Thursday, August 27, 2009

Twilight of Avalon - Anna Elliott

Title: Twilight of Avalon
Author: Anna Elliott
Published: 2009 Pages: 426
Genre: Fiction
Rating: 4.5/5

Let me preface this review by stating that my knowledge of Arthurian legends are foggy at best. I've heard of Tristan and Isolde and have seen the movie with James Franco (yum!), but I don’t know the details of the story. I was going into this book with a nearly clean slate. For me this was a positive, but I wanted to note that Elliott’s retelling deviates a little from the most common elements in the Arthurian legends. In this book, Arthur’s wife, Guinevere, had an affair with Arthur’s son Mordred and mothered Isolde.

Twilight of Avalon is a beautifully told story of Trystan and Isolde and the beginning of their relationship during a time of change and tumult. As the story opens, Isolde, the young High Queen of Britain, is mourning the loss of her husband King Constantine. Since the time of Arthur, the kingdoms of Britain have faced constant pressure from the Saxons and with their High King dead the kingdoms need to quickly reunite in order to present a strong front against a possible Saxon invasion. After several days without a High King, Lord Marche finally takes the throne, but Isolde suspects him of murdering Con.

With Lord Marche's rise to the throne, Isolde's position in court becomes questionable, especially after advances come from the new king to be his wife and she is repeatedly facing accusations of sorcery and witchcraft from others in the court. Isolde flees the palace for her safety, and she runs into a small band of outlaws, among them Trystan, who she entrusts with her knowledge of her husband's murder and Marche's traitorous actions. I suck at summaries--this makes the book sound very soap-operay but I didn't find it to be so. Moving on to the part I'm good at--telling you what I liked.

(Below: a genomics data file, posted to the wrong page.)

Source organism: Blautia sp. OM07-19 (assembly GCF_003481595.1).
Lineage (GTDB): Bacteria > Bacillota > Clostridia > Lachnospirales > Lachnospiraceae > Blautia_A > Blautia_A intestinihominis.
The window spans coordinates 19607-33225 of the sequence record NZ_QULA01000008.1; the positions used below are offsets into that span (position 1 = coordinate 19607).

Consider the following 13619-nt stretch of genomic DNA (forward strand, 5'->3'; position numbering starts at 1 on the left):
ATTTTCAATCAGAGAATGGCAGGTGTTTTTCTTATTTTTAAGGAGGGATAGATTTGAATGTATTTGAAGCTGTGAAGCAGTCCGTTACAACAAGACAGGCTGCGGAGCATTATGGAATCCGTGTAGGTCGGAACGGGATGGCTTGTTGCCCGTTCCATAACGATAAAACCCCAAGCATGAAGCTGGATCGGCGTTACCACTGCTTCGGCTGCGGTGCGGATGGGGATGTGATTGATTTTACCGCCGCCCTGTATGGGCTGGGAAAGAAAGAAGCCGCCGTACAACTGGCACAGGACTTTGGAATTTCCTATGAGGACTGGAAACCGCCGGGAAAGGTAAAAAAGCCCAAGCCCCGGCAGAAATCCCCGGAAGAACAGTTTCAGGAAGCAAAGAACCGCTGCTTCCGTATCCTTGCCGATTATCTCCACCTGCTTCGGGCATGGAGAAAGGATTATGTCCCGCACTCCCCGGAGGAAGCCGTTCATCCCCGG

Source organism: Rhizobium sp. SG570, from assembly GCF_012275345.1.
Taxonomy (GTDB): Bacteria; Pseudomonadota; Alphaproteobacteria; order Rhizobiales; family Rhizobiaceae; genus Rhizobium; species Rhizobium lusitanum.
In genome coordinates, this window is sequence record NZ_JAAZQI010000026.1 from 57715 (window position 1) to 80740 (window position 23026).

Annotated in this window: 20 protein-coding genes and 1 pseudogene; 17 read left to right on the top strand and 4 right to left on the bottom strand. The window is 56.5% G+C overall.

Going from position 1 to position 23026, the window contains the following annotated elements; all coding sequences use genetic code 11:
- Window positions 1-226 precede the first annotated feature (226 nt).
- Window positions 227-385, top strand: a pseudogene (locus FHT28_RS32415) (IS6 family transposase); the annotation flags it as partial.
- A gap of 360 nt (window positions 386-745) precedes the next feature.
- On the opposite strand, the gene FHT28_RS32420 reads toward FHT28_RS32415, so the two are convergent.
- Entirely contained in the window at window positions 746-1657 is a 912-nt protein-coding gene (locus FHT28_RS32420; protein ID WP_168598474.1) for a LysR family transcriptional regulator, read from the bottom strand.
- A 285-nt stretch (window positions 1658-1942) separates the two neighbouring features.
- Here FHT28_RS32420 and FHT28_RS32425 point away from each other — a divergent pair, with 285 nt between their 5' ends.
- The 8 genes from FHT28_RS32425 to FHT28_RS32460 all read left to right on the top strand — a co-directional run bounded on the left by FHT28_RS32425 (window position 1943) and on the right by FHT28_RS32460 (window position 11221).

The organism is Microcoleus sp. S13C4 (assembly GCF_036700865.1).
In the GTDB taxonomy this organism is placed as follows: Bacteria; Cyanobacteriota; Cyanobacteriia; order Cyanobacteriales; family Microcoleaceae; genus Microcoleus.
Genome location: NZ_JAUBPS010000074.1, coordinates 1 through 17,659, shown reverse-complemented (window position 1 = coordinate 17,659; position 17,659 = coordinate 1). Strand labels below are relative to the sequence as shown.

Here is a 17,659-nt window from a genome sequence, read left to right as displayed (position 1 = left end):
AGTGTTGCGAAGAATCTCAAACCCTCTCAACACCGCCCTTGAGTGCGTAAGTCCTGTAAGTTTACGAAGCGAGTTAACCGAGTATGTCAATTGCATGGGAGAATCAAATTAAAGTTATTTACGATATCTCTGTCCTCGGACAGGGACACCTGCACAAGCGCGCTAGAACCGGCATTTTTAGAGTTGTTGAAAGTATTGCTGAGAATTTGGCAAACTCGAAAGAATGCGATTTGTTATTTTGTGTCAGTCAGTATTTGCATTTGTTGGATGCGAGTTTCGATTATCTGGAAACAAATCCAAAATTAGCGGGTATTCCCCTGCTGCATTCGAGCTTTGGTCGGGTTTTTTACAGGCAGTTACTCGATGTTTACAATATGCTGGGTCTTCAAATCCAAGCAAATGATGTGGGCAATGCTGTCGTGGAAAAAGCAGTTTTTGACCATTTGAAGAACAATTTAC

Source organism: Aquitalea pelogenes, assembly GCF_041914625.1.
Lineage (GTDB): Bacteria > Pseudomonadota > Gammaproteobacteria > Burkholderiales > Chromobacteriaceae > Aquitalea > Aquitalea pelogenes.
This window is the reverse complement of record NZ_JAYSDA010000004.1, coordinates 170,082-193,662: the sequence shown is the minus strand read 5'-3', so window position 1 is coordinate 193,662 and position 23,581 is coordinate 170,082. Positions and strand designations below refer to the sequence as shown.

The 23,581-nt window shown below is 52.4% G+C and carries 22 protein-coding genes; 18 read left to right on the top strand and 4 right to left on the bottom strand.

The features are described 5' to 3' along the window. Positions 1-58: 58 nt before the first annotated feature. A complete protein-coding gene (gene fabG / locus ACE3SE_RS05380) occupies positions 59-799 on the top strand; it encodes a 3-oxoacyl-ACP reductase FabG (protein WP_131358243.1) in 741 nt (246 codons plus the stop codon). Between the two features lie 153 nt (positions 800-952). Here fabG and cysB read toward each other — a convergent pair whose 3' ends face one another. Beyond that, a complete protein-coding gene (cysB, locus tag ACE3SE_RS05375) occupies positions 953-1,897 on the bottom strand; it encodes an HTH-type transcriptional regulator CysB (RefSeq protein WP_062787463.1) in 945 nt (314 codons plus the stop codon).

Isolde is a strong character, even in her moments of weakness. Her grandmother Morgan (also Arthur's half sister) has passed her the ability of Sight but more importantly the knowledge of medicines and herbs. Even when her Sight fails her and she is left without being able to see her distant past or future, she relies on her quick-wittedness for survival. Her ability to mix salves and heal wounds not only helps save the lives of others but also her own. The question of whether Isolde is a witch surfaces throughout the book, and even though she does not necessarily have powers, so understands how to use the fears of others as an advantage.